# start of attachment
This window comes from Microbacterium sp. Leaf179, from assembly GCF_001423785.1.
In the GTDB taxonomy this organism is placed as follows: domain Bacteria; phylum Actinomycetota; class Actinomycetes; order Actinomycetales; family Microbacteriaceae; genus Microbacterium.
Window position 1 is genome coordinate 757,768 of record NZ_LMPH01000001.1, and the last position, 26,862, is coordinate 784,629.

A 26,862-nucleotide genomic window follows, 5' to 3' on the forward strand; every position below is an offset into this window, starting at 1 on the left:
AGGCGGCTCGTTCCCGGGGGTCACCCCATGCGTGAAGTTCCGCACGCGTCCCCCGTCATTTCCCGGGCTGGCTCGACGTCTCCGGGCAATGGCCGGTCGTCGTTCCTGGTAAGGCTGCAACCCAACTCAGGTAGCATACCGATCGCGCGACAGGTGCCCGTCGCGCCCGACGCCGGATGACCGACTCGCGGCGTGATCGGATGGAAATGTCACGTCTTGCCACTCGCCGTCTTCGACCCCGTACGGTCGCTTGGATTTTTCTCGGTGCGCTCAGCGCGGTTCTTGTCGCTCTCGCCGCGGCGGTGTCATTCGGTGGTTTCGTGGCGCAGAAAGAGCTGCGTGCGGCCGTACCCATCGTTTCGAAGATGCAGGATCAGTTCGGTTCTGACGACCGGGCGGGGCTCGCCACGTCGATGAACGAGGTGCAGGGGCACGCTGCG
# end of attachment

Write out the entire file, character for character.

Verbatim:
This window comes from Microbacterium sp. Leaf179, from assembly GCF_001423785.1.
In the GTDB taxonomy this organism is placed as follows: domain Bacteria; phylum Actinomycetota; class Actinomycetes; order Actinomycetales; family Microbacteriaceae; genus Microbacterium.
Window position 1 is genome coordinate 757,768 of record NZ_LMPH01000001.1, and the last position, 26,862, is coordinate 784,629.

A 26,862-nucleotide genomic window follows, 5' to 3' on the forward strand; every position below is an offset into this window, starting at 1 on the left:
AGGCGGCTCGTTCCCGGGGGTCACCCCATGCGTGAAGTTCCGCACGCGTCCCCCGTCATTTCCCGGGCTGGCTCGACGTCTCCGGGCAATGGCCGGTCGTCGTTCCTGGTAAGGCTGCAACCCAACTCAGGTAGCATACCGATCGCGCGACAGGTGCCCGTCGCGCCCGACGCCGGATGACCGACTCGCGGCGTGATCGGATGGAAATGTCACGTCTTGCCACTCGCCGTCTTCGACCCCGTACGGTCGCTTGGATTTTTCTCGGTGCGCTCAGCGCGGTTCTTGTCGCTCTCGCCGCGGCGGTGTCATTCGGTGGTTTCGTGGCGCAGAAAGAGCTGCGTGCGGCCGTACCCATCGTTTCGAAGATGCAGGATCAGTTCGGTTCTGACGACCGGGCGGGGCTCGCCACGTCGATGAACGAGGTGCAGGGGCACGCTGCG